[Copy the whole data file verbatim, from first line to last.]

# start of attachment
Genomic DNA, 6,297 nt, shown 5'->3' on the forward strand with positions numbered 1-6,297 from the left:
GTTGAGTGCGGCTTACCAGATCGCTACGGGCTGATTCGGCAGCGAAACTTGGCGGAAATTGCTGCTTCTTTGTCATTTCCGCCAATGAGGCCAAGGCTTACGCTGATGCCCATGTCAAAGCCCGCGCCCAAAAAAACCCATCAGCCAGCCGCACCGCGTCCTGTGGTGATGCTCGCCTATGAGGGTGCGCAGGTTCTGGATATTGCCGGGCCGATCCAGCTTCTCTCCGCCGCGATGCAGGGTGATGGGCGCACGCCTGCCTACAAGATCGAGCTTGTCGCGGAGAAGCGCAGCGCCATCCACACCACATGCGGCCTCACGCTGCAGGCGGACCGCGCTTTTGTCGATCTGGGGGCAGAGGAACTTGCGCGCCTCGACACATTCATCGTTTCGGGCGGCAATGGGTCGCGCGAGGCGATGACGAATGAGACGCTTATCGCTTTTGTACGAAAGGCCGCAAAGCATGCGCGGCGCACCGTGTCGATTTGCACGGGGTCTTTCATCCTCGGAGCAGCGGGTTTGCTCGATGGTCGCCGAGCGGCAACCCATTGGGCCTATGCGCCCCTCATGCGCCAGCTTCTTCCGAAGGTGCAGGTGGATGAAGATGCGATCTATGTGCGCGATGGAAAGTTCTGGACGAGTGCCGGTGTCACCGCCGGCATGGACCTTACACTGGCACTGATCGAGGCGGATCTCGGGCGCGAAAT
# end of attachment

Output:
Genomic DNA, 6,297 nt, shown 5'->3' on the forward strand with positions numbered 1-6,297 from the left:
GTTGAGTGCGGCTTACCAGATCGCTACGGGCTGATTCGGCAGCGAAACTTGGCGGAAATTGCTGCTTCTTTGTCATTTCCGCCAATGAGGCCAAGGCTTACGCTGATGCCCATGTCAAAGCCCGCGCCCAAAAAAACCCATCAGCCAGCCGCACCGCGTCCTGTGGTGATGCTCGCCTATGAGGGTGCGCAGGTTCTGGATATTGCCGGGCCGATCCAGCTTCTCTCCGCCGCGATGCAGGGTGATGGGCGCACGCCTGCCTACAAGATCGAGCTTGTCGCGGAGAAGCGCAGCGCCATCCACACCACATGCGGCCTCACGCTGCAGGCGGACCGCGCTTTTGTCGATCTGGGGGCAGAGGAACTTGCGCGCCTCGACACATTCATCGTTTCGGGCGGCAATGGGTCGCGCGAGGCGATGACGAATGAGACGCTTATCGCTTTTGTACGAAAGGCCGCAAAGCATGCGCGGCGCACCGTGTCGATTTGCACGGGGTCTTTCATCCTCGGAGCAGCGGGTTTGCTCGATGGTCGCCGAGCGGCAACCCATTGGGCCTATGCGCCCCTCATGCGCCAGCTTCTTCCGAAGGTGCAGGTGGATGAAGATGCGATCTATGTGCGCGATGGAAAGTTCTGGACGAGTGCCGGTGTCACCGCCGGCATGGACCTTACACTGGCACTGATCGAGGCGGATCTCGGGCGCGAAAT